A: I Call It "Sauce For the Goose"


So that happened.

You know he shut down that Twitter account at 11:00 AM ET, right?


I think maybe I was successful in emulating a different writing style.

By applying Elkridge logic, there are only two possibilities:

A. I am a plagiarist, or
B. I am Bill Schmalfeldt.

So, to avoid being sued –

…wait… I can do this… Hold it together… c’mon…


Damn. I really thought I could do it.

Anyway, I’d hate to run afoul of the DMCA, so I took it down (are you fucking kidding me? Not on his life!) I made a few changes.

You can go back and look, or not.


How To Maintain A Sterling Reputation

(Note – I’m working on varying my writing style. Let me know how I’ve done.)


This is one of those things that’s hard to write about, but since the purpose of this blog is to share my experiences with a debilitating neurological disease, if I only wrote about the nice stuff the blog wouldn’t be worth much, now would it?

So brace yourself. I’ll be as euphemistic as possible.

Jill and I were settling down to watch an “On Demand” movie. We were about 10 minutes into the movie when, without warning, I noticed I was…

“Making Bigs.”

Now, this is not the sort of thing that you can really do without noticing it. So I said just about the only thing a person CAN say in a situation like that.


I made my way to the bathroom to assess the damage. Let’s just say it was moderate. My brain eventually realized what my bottom was doing and managed to close the barn door after only SOME of the horses had gotten out.

Unfortunately, some of those horses had made their way up the back of my Depends where they soiled my underpants and the shorts I was wearing. My shirt was spared.

I got everything all cleaned up, the unfortunate adult diaper was bagged and tossed into the trash, the soiled clothing was dropped into the wash, I put on a new Depends, new shorts, and some long pajama pants.

I was a MESSY little baby.

And just the other day, I was wondering if I really needed to keep spending money on these things as it has been quite some time since my last…


I guess they stay on the shopping list.

I mean, if I would at LEAST get some kind of WARNING…

Oh well.

Them’s the breaks.



Reading The Signs

I have done many things in my life. I know I did them. I was there.

I don’t feel a need to brag. I don’t have to point and yell “Hey! Look what I did! Look!”

I did it. I know it. It’s done. I have moved along, as they say (if not do).

There are people out there who DO feel the need to incessantly trumpet their meager “accomplishments” every day of their lives. I don’t think these people are trying to inform anyone of how accomplished they are. I think they crave external validation. They need that pat on the head, the little hug, the “Hey, great job dealing with the luck of the draw getting on The Price Is Right, winning a sewing machine and some much-needed mouthwash on a blind guess, and then going 0-for-12 in the one game that you could have won with a tiny bit of actual thought.”

People like this are begging to be propped up, to be told they matter, to be told their failures are actually successes.

(Hint: in a world where anyone can publish a book, it’s not until one counts the cost in time and effort and measures the return on that investment that one determines whether work has turned a profit. But if you think your time and effort has no value, who am I to judge your calculation of profit?)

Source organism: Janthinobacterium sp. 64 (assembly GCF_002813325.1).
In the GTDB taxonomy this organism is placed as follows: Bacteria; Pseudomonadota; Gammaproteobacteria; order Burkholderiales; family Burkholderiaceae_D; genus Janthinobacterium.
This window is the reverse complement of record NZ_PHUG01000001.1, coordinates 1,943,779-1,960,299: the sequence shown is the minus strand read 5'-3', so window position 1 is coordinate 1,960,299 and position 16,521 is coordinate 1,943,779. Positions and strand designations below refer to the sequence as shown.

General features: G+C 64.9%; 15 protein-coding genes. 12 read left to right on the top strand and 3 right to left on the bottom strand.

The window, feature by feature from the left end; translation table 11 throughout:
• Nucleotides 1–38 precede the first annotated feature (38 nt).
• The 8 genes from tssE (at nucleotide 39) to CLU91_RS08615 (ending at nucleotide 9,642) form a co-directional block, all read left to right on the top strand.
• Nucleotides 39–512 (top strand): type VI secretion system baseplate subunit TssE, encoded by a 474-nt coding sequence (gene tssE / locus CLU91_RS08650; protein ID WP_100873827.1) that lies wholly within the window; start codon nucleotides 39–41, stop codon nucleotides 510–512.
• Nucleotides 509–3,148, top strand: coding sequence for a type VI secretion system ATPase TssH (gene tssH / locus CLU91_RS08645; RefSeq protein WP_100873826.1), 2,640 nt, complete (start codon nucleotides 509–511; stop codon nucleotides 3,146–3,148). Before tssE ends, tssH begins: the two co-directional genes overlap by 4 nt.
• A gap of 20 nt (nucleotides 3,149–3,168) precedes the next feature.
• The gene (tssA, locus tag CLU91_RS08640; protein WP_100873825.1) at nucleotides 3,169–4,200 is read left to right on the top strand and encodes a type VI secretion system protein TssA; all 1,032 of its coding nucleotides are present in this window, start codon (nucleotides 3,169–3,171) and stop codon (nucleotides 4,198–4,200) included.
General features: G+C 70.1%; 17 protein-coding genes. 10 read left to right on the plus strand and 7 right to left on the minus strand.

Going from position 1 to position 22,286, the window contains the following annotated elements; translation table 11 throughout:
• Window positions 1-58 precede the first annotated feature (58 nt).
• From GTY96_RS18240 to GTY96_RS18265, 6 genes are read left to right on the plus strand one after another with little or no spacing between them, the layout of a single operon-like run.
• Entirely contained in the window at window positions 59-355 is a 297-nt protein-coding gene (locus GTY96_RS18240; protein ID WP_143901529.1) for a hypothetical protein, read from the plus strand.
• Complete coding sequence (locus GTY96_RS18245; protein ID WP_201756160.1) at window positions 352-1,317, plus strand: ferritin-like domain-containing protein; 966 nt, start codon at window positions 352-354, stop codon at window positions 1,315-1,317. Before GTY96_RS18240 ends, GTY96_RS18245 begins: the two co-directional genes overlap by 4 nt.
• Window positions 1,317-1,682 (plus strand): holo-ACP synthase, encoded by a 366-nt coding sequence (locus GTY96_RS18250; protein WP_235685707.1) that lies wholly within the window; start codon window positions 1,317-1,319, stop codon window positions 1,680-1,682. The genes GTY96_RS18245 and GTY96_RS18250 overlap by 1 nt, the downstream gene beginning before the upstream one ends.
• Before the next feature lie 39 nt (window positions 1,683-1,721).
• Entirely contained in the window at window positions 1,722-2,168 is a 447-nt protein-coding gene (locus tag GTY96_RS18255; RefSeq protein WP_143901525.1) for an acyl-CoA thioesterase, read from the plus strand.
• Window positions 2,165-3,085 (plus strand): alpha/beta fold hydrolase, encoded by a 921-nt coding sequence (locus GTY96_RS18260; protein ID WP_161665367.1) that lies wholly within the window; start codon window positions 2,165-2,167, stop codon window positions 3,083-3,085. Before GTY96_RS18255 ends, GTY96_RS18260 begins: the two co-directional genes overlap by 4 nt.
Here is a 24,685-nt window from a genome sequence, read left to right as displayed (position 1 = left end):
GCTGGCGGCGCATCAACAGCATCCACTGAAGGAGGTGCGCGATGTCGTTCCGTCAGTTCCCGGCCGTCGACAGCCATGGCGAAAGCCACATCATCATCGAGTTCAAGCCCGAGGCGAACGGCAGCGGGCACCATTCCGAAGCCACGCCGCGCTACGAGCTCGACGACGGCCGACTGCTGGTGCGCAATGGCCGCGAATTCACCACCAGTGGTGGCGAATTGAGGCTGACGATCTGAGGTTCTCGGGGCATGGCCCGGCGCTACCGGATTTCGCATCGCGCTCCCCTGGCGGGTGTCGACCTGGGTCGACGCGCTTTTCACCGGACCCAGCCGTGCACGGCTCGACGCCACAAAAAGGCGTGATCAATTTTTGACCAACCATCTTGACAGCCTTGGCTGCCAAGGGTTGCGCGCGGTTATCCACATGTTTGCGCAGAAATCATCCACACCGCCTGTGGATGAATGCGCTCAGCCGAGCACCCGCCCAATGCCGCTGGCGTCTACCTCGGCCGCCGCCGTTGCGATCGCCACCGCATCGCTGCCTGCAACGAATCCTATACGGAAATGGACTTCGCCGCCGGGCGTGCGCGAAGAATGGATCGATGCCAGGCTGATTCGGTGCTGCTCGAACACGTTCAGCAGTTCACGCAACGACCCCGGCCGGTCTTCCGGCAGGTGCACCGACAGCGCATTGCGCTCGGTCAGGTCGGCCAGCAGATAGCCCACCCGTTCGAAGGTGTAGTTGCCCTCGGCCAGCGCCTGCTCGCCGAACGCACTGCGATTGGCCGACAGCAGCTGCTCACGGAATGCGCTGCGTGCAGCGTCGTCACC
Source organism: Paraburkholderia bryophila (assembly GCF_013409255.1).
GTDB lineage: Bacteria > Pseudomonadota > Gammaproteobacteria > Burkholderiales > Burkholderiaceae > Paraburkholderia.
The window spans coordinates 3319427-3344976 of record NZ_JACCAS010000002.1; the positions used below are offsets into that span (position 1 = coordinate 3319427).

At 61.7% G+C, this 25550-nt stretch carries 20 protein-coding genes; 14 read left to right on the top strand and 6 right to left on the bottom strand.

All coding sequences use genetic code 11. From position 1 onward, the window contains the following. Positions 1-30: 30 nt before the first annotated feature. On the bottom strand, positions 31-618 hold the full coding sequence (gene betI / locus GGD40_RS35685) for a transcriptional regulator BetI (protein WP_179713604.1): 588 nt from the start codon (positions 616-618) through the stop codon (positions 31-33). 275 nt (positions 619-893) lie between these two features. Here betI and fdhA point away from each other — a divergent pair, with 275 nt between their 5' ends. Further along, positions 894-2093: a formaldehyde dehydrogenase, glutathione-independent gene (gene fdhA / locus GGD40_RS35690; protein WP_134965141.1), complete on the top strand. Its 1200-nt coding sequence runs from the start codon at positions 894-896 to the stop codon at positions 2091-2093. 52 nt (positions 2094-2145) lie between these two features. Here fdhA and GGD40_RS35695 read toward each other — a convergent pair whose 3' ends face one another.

Why? Who needs to be told they’re not an abject failure? Who needs constant validation so desperately?

Weak people. Uncertain people. Inadequate people.

But hey – it takes all kinds to make up a world.


Why "Brass-Knuckles Reputation Management" Fails

It’s not because it’s a foolish tactic, even though it’s a very foolish tactic.

It’s not because a person isn’t actually a good person, even though he isn’t actually a good person.

It’s much, much simpler than that.

It takes 20 years to build a reputation and five minutes to ruin it. If you think about that, you’ll do things differently.

Warren Buffett

A good reputation is hard to build and easy to lose. Once lost it is even more difficult to rebuild. It can be done, but there are certain things that must be done. They are not optional.

Responsibility – if you want your good name back, you must take full ownership of your bad acts. No blaming others, no quibbles, no arguments. “I robbed that bank.”

Apology – any effort at rehabilitating a reputation is incomplete and useless without this. A sincere apology has four parts: admission of wrongdoing, recognition of the repercussions, a request for forgiveness and acceptance of responsibility.
A. “I robbed that bank.”
B. “I know it was wrong to rob that bank.”
C. “Please forgive me for robbing that bank.”
D. “I know I should go to jail for robbing that bank.”

Restitution – if you can’t or won’t accept responsibility for things you have done, if you can’t or won’t apologize and seek forgiveness for what you have done, then making restitution is certain to be a bridge too far. If you can’t at least make an effort to pay for or to undo the damage you’ve inflicted, you’re lost.

What I find interesting is the way that people generally fall on either side of a line dividing those who understand and accept these concepts are fact, and those who reject them. And once divided, they tend to self-reinforce.

People will expend enormous energy defending bad people, and then wonder why others think they are also bad people. They will routinely refuse to consider that they have done something wrong, preferring instead to think that their reputations have been ruined by others reminding people of the truth about them.

These people would be worthy of pity if they were not so clearly misguided.